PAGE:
*Splat*Splat*Splat*Splat*Splat!* HIIIIITTT!
  • I happen to like traditional homes, but the commentary brings up some good points. Most people don't use a formal dining or living room. A house should be built for the way it is used, but of course there are consequences when it comes to reselling.
  • by nosredna (672587) on Thursday September 30, 2004 @12:32PM (#10396581)
    Generally, when you quote from someone else's work, such as how the entirety of the submission in this case is quoted from yesterday's Dilbert newsletter, you mention that you're doing it and enclose it in quotation marks.

    Here is the original from which the submission was directly quoted:
    http://www.unitedmedia.com/comics/dilbert/dnrc/htm l/newsletter57.html [unitedmedia.com]
  • " The quiet room doubles as a music practice area. When your teen decides to learn the drums, shove him in there and it's almost as good as if you'd never had kids in the first place. "

    hahaha, I love it!
  • Library? (Score:3, Insightful)

    by hondo77 (324058) on Thursday September 30, 2004 @01:00PM (#10396941) Homepage
    All those rooms and no library. Where am I supposed to put all my books (lots and growing)? My CDs (all 1500 and growing)? My DVDs (also growing)? I want a room I can store them in and be able to read, too.
  • It would appear that Dilbert earns a comparatively large salary for an engineer working at a dysfunctional company. If he can afford a house like that then why is he still working for the boss? Sheesh even Dilbert earns more than I do...
  • Has Dogbert taken to keeping pet cats?
  • by BillX (307153) on Thursday September 30, 2004 @08:49PM (#10400782) Homepage
    Let's see...

    1) The house has three, count 'em, three gardens located UNDERGROUND. I'd be curious to know what exactly he's growing down there.
    2) The laundry room is located directly adjacent to the master bedroom. I can't be sure, but the washer/dryer could even be sharing a wall with it. (Man, the shit I would have caught from my old landlord if I were to start up a load of wash late at night...)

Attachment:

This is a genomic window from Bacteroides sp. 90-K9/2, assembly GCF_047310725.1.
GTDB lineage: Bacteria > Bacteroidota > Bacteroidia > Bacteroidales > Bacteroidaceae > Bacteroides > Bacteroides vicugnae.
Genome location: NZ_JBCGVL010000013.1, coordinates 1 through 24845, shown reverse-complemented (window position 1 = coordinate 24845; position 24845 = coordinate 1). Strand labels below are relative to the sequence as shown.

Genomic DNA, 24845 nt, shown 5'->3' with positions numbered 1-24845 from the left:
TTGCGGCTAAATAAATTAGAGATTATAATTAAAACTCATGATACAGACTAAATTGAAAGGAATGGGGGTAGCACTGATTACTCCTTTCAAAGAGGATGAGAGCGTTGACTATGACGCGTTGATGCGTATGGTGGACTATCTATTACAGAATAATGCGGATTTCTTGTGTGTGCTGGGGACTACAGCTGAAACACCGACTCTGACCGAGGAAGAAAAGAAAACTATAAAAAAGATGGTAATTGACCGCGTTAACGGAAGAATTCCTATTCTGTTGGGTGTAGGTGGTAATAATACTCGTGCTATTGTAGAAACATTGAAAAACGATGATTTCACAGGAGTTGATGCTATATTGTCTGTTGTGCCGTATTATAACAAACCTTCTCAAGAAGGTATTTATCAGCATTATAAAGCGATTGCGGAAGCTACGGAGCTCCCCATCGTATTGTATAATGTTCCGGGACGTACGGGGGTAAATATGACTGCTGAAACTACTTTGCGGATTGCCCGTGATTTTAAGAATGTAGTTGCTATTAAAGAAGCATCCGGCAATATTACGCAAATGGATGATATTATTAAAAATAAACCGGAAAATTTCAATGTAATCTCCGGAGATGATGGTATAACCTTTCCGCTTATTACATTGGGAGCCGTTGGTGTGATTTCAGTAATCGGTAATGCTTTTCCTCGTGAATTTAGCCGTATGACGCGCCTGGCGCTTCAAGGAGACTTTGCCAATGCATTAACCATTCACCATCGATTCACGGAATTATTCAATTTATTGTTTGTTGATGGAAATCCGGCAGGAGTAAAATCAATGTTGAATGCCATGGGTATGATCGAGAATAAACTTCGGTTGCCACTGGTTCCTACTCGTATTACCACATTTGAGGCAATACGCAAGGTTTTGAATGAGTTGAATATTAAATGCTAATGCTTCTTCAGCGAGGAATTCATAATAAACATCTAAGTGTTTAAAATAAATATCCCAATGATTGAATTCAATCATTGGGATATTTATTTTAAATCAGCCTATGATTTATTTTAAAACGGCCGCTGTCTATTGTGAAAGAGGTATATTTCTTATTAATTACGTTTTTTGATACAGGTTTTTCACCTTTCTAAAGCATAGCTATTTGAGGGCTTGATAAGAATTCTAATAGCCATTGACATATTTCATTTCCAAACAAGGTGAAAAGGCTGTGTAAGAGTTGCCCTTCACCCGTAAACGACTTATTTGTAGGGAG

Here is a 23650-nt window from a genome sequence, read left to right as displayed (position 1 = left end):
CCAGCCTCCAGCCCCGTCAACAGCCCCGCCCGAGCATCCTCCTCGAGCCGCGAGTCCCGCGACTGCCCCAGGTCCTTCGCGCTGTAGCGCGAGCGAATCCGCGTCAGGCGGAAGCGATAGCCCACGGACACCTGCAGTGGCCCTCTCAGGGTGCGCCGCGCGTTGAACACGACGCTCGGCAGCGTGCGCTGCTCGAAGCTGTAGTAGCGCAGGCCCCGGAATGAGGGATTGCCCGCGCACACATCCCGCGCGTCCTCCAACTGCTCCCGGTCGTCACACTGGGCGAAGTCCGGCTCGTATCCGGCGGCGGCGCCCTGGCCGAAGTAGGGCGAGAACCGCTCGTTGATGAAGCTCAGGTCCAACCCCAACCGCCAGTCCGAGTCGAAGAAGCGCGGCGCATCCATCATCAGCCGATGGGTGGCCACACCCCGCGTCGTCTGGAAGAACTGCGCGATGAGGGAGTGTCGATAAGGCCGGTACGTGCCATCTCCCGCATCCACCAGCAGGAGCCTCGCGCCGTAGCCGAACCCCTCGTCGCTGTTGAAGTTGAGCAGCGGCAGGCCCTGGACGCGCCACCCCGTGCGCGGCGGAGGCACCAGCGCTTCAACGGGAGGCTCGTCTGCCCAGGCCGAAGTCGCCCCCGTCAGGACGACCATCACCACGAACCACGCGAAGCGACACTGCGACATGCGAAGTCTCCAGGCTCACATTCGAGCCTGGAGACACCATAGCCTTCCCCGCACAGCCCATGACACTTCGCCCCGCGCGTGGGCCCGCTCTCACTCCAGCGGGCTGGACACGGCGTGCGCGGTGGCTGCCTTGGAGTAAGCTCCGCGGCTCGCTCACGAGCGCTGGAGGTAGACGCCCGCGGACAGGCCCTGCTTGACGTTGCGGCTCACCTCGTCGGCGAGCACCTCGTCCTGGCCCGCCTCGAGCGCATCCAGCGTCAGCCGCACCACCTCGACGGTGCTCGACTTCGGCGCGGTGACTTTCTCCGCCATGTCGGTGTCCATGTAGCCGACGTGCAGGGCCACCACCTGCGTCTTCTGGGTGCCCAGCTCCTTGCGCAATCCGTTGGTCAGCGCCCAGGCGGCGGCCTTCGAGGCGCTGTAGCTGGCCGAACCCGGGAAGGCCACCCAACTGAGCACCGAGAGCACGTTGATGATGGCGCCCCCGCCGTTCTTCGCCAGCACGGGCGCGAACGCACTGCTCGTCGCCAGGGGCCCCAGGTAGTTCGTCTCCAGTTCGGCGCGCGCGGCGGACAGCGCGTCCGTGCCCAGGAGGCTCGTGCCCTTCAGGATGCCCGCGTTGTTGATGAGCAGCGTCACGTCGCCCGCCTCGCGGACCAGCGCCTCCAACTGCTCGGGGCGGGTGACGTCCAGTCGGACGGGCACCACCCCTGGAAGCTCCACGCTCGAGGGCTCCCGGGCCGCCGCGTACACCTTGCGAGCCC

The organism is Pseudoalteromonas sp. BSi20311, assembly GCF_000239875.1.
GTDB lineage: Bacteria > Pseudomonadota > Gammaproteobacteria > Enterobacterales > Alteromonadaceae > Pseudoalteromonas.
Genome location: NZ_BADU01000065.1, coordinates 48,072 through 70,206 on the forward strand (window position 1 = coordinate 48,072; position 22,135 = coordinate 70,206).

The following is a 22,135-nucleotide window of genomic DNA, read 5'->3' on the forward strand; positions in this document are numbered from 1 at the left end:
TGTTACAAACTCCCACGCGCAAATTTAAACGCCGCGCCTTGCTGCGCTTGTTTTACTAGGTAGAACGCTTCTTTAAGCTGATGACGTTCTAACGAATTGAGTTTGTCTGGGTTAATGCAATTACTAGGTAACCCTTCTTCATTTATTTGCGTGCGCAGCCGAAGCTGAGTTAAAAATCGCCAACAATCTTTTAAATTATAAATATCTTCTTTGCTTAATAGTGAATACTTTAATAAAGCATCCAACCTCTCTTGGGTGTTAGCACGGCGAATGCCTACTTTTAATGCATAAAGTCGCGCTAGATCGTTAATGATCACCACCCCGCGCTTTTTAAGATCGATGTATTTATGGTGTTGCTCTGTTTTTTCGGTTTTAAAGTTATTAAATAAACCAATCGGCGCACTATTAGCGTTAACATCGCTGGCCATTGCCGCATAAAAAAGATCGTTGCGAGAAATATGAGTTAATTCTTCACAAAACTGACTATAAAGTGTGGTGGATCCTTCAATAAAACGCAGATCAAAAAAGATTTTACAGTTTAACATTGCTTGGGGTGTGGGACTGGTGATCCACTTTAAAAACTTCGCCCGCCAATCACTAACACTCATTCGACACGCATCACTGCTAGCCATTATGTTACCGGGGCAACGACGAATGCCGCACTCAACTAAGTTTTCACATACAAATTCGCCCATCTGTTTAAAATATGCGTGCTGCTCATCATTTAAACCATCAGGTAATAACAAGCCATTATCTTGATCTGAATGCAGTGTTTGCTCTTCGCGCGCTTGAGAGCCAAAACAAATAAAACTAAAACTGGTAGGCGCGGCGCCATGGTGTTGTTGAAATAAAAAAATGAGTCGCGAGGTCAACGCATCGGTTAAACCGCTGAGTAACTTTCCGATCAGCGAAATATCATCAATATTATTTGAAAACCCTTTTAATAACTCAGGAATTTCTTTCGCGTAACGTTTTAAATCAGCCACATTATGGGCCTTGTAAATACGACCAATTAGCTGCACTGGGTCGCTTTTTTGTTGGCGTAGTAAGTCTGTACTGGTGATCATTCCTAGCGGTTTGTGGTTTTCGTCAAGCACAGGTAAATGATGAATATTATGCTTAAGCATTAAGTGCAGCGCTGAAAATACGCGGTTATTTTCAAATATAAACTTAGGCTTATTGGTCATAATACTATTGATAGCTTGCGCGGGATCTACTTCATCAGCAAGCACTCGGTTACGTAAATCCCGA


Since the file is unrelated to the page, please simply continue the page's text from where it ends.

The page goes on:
3) Similarly, the "Quiet Room" shares walls with the main entrance, kitchen and gym, and shares a floor with the playroom and possibly the basketball court(!). Hope Dilbert's company has a soundproofing division :-)
    4) Her Master Bath is only accessible from inside by walking through His Master Bath (uggh), or through the closet. (I guess this could be a Good Thing, as it might keep Her Master Collection of Shoes off the closet floor if she's got to trip over them all the time.)
    5) From one angle of the virtual walkthrough, it appears that the windows of the Dilbert Observatory face toward a stone wall. I'm sure you can still see a lot of stuff, but a lot of stone wall as well. Actually, a good geek-grade observatory would be detached from the house so as not to transmit all the vibration from the house and its equipment/occupants...or at the very least, not so close to the basketball court.
    6) The cat's room: Should the lip of the kitty litter box really overhang the food bowl like that? (OTOH, maybe it's just MY cat that somehow manages to spread litter granules in a 3' radius around the box)

"Don't worry about people stealing your ideas. If your ideas are any good, you'll have to ram them down people's throats." -- Howard Aiken

Working...